Rosemont, Ill July 30, 2008 A recent study published in the journal Bone found that higher intakes of calcium, such as those recommended by the USDA, may significantly improve bone health in children. 1
Researchers used an evidence-based approach to assess data from 21 randomized clinical trials with more than 3,800 children to determine how the intake of dietary calcium affects bone mineral content (BMC), a marker for bone strength, in children. Statistically pooled data revealed that those children who had inadequate calcium consumption prior to the start of these studies experienced a substantial increase in their total body BMC that was approximately 25 times greater than children who already consumed adequate amounts of calcium. Equally important, the study suggests the existence of a calcium threshold for bone health that is, the level of calcium intake that triggers a significant effect.
"Dairy and other foods that are rich in calcium are thought to be important for the growth and strengthening of bones in children and adolescents," said Michael Huncharek MD, MPH, Director of the Meta-Analysis Research Group and lead author of the study. "In the US, dairy products tend to be the preferred source of calcium since diets that exclude dairy are often deficient in this important nutrient. The new findings show that for those children who have inadequate calcium intake, increasing dietary calcium has a significant impact on bone development. Since most children don't get enough calcium, meeting calcium recommendations may help to prevent future osteoporosis."
Currently, a large majority of children and adolescents in the U.S. do not meet the daily recommended calcium intake. According to the USDA, seven out of 10 boys and nine out of 10 girls are not consuming the calcium they need for strong bones. 2,3 Including at least 3 servings of low-fat or fat-free dairy foods each day as part of a healthy diet, as recommended by the 2005 Dietary Guidelines for Americans, helps reduce the risk for osteoporosis.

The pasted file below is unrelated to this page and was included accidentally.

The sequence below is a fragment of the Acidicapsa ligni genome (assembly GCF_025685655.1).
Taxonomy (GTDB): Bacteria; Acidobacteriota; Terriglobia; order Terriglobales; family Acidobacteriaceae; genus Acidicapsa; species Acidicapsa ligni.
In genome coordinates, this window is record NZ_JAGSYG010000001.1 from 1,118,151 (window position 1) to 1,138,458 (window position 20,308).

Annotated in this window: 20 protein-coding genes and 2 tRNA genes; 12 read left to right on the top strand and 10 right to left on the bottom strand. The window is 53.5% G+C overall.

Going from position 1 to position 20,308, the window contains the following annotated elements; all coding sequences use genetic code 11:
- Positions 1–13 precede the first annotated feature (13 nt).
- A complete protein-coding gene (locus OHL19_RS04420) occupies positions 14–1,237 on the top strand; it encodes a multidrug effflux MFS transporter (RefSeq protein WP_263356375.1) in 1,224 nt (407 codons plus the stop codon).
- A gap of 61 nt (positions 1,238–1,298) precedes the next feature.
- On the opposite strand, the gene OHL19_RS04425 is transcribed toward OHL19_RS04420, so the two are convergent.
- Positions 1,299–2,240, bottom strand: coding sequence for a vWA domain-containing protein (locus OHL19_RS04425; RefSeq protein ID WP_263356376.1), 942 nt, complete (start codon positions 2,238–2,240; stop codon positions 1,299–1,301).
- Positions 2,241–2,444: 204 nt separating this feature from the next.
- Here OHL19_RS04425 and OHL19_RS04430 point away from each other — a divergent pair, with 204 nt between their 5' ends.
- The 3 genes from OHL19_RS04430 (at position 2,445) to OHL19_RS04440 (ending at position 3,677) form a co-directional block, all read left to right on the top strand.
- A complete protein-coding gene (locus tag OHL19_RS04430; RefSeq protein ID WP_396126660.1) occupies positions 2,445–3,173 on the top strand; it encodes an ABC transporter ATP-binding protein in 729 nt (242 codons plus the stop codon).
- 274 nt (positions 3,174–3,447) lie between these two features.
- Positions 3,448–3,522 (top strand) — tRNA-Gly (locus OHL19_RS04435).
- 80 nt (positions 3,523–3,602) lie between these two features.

"The evaluation of randomized controlled trials was critical to understand the effects of calcium and dairy on children's bone health," noted Joshua Muscat, Ph.D., Professor of Public Health Sciences at Penn State College of Medicine and co-author of this study. "The literature has been unclear in this area because of the different ways researchers have measured bone health or inconclusive because many studies examined the effects of supplementation in children who were already consuming adequate amounts of dairy foods."
"It's never too early to make bone health a priority. These findings continue to support the research that shows milk is an important source of calcium which helps build and maintain strong bones, muscles and teeth in children," said Ann Marie Krautheim, R.D., senior vice president of Nutrition Affairs for the National Dairy Council. "Consuming 3 servings of low-fat or fat-free dairy foods each day gives children not only the calcium they need, but also eight other essential nutrients, including potassium, phosphorus and protein."
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National Dairy Council